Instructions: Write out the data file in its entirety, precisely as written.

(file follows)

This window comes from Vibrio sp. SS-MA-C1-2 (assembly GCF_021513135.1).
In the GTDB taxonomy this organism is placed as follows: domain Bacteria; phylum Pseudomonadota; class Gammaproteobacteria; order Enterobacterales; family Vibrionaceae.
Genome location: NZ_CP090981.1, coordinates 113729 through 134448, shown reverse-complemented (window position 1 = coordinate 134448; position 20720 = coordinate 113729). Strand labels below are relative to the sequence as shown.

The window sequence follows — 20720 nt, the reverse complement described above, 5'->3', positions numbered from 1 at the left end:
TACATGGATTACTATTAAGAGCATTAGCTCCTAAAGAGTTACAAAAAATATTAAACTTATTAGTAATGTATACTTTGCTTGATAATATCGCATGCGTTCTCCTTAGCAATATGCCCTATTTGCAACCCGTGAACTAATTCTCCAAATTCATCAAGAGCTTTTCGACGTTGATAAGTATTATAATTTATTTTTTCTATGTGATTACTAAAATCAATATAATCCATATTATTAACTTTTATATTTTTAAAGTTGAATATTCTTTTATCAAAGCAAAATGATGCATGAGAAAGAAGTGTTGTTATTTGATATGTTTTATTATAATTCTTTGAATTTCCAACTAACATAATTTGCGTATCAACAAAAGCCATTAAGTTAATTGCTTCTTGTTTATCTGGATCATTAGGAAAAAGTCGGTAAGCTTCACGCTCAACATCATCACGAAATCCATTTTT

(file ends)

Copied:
This window comes from Vibrio sp. SS-MA-C1-2 (assembly GCF_021513135.1).
In the GTDB taxonomy this organism is placed as follows: domain Bacteria; phylum Pseudomonadota; class Gammaproteobacteria; order Enterobacterales; family Vibrionaceae.
Genome location: NZ_CP090981.1, coordinates 113729 through 134448, shown reverse-complemented (window position 1 = coordinate 134448; position 20720 = coordinate 113729). Strand labels below are relative to the sequence as shown.

The window sequence follows — 20720 nt, the reverse complement described above, 5'->3', positions numbered from 1 at the left end:
TACATGGATTACTATTAAGAGCATTAGCTCCTAAAGAGTTACAAAAAATATTAAACTTATTAGTAATGTATACTTTGCTTGATAATATCGCATGCGTTCTCCTTAGCAATATGCCCTATTTGCAACCCGTGAACTAATTCTCCAAATTCATCAAGAGCTTTTCGACGTTGATAAGTATTATAATTTATTTTTTCTATGTGATTACTAAAATCAATATAATCCATATTATTAACTTTTATATTTTTAAAGTTGAATATTCTTTTATCAAAGCAAAATGATGCATGAGAAAGAAGTGTTGTTATTTGATATGTTTTATTATAATTCTTTGAATTTCCAACTAACATAATTTGCGTATCAACAAAAGCCATTAAGTTAATTGCTTCTTGTTTATCTGGATCATTAGGAAAAAGTCGGTAAGCTTCACGCTCAACATCATCACGAAATCCATTTTT